Knights of the Round Circle instructors taught young air show visitors how to fly electric-powered
CL models. The man on the left is controlling the throttle with an RC transmitter!
While building her new
glider, this girl asked
why there was a couch
in the EAA hangar. See
the text for the answer.
He’s in stitches, but it’s no joke
Byron Savage has been flying for 40 years and is a thoughtful man. When he had an unfortunate
moment with his big electric RC Cub,
Byron decided that sharing his story
might save some other pilot from big
trouble. He wrote:
“I was fine-tuning the trims on a
1/4-scale electric airplane sitting on my
table. The transmitter fell over and the
throttle went wide open. At that point,
I grabbed a wing and it spun around and
hit my arm.”
The propeller blade made a deep cut
in Byron’s forearm, leaving a serious
wound with tendon and muscle damage.
Prompt medical treatment led to a full
recovery, but Byron decided to take
photos of the aftermath. I’m sure he
had only the best intentions, but what
a pickle he put me in. Should I publish
graphic pictures like that or not?
First was a snapshot of his arm, after
repairs. A row of stitches on anyone
looks awful, and this was no exception.
Well, we’ve all seen that kind of thing.
No need to print it here.
Then the second photo popped up.
This one brought out deep feelings
in me. Here was Byron’s big beautiful
model airplane, looking jaunty in a blue
and white paint scheme. The airplane
is on a busy workbench, with typical
fun stuff all around. There were tools,
humorous wall hangings, and all the
accoutrements of model making.
And then I noticed that the wing of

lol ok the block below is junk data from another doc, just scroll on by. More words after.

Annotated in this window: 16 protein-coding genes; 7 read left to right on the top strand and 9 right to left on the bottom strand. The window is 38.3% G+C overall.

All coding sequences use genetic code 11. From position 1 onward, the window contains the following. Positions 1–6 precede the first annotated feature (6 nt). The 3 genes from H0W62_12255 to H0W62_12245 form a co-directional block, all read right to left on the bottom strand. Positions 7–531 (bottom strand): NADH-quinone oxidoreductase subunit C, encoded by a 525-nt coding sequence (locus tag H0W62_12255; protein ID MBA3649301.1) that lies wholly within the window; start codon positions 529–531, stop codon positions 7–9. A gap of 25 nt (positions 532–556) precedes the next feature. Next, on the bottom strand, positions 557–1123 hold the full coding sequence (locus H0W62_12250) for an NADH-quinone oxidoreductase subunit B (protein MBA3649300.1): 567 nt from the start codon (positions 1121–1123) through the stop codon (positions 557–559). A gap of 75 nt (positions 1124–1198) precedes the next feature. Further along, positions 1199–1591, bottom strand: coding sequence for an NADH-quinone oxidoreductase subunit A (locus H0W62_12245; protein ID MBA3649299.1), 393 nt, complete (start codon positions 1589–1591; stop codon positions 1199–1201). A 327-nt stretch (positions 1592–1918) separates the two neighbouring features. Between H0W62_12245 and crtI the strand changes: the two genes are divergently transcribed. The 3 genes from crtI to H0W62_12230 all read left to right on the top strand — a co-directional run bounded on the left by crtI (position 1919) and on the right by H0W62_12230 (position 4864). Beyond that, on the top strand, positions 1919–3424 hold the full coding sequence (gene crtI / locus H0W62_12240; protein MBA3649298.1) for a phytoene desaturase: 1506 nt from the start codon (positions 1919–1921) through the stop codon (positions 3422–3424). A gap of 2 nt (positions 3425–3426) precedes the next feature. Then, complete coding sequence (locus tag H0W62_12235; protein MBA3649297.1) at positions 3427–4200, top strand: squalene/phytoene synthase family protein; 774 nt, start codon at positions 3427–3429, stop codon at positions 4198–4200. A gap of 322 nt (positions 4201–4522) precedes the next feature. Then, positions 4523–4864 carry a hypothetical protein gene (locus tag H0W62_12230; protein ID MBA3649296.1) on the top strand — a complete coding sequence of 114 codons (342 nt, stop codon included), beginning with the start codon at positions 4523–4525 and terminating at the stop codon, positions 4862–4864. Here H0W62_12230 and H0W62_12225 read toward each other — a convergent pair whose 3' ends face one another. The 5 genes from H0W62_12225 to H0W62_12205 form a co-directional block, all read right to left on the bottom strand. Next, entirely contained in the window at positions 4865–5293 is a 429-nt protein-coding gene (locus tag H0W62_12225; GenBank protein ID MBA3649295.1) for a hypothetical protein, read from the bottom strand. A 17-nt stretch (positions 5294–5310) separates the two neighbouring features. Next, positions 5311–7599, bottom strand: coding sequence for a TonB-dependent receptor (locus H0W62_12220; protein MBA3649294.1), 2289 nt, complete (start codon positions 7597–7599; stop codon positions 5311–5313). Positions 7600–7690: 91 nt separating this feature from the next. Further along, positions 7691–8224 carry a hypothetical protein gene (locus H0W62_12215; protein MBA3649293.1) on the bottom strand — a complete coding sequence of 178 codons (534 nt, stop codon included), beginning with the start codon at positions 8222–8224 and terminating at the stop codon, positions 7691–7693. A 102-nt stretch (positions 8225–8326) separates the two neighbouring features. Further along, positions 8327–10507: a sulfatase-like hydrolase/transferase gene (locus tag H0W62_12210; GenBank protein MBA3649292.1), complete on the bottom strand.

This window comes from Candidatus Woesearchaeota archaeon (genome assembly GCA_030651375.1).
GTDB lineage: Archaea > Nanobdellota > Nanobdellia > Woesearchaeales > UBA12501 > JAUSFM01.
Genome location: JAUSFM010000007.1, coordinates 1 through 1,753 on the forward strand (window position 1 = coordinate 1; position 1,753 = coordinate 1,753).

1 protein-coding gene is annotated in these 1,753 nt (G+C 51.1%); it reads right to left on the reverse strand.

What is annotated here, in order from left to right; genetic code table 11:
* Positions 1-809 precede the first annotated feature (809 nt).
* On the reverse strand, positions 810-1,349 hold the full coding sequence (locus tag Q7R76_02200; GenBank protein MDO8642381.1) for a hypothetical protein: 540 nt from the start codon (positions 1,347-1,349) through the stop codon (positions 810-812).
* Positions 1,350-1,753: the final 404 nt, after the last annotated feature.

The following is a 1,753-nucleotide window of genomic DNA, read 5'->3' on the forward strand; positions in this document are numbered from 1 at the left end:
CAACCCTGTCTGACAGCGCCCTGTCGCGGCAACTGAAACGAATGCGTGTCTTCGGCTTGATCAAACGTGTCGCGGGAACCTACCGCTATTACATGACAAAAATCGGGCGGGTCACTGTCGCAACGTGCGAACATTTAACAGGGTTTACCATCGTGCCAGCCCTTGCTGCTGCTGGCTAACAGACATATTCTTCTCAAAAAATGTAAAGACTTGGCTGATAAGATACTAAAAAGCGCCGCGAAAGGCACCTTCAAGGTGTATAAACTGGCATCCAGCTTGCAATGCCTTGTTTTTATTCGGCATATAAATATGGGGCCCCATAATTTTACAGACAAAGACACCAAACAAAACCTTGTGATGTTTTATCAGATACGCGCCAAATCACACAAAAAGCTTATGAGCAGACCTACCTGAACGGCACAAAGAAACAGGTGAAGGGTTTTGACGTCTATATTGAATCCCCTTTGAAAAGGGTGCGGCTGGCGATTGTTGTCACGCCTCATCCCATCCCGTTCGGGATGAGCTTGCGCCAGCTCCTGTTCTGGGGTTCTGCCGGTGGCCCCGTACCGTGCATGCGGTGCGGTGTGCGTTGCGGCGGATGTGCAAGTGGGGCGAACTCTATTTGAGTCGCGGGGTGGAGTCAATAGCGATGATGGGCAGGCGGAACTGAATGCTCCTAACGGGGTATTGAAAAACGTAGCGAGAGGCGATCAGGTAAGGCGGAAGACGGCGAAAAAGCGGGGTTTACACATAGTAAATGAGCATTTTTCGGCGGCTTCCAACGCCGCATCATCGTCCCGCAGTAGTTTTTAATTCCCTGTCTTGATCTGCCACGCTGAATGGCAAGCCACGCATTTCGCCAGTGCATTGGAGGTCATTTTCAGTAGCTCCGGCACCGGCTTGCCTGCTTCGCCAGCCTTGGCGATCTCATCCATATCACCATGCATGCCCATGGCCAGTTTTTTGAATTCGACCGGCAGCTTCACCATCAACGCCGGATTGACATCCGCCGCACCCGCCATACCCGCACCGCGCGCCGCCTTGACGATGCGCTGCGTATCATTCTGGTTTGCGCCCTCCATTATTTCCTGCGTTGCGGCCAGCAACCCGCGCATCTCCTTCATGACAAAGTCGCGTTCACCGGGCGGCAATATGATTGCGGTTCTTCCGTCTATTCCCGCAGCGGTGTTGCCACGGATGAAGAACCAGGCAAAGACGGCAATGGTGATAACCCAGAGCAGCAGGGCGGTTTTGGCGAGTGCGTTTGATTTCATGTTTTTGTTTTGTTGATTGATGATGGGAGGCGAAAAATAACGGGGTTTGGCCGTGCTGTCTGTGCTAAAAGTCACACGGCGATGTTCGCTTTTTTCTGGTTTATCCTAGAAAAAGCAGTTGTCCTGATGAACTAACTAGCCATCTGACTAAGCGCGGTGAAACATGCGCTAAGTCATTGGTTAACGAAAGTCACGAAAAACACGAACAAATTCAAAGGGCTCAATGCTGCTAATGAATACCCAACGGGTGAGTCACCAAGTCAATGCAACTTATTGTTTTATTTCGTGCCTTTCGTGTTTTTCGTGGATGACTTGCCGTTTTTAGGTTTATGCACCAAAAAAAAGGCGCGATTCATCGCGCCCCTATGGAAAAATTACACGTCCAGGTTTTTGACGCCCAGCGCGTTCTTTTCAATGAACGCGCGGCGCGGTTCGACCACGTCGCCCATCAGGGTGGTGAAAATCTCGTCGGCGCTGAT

the aircraft had blood splatters on it.
Wow! Talk about a scary image! Sorry,
that picture won’t get printed here, but
we all get the point.
Our hobby is about enjoying ourselves
and relaxing, yet in the joy of building
and flying models, there are hazards
lurking. Our attentive care is needed to
avoid trouble. If Byron can get caught
after 40 years, then that momentary
lapse of attention could happen to
Runaway Throttle Solution
My friend, Bud Matthews, recently
showed me a similar, but less severe,
injury. It was caused by another bumped
throttle lever on an electric model—an
all-too-common occurrence. Since that
day, Bud has come up with a plan to
avoid further trouble. He puts a sturdy
rubber band on the transmitter and
loops it over the throttle lever to hold it
down while he gets
ready to fly.
Many pilots have
thought of this
they all deserve
credit for clever
thinking. It’s a fine
idea and works
well. It is not quite
as dependable as
feature in the radio
itself, but not everyone has a fancy new
rig with that option. Transmitters get
bumped and sometimes knocked off of
tables. Please use one method or another
to protect yourself from this situation.
Education at an Air Show
I love air shows. The smaller ones are
my favorites because the mood is so
friendly, and also because model aircraft
83 Model Aviation JANUARY 2016 www.ModelAviation.com
SAFETY COMES FIRST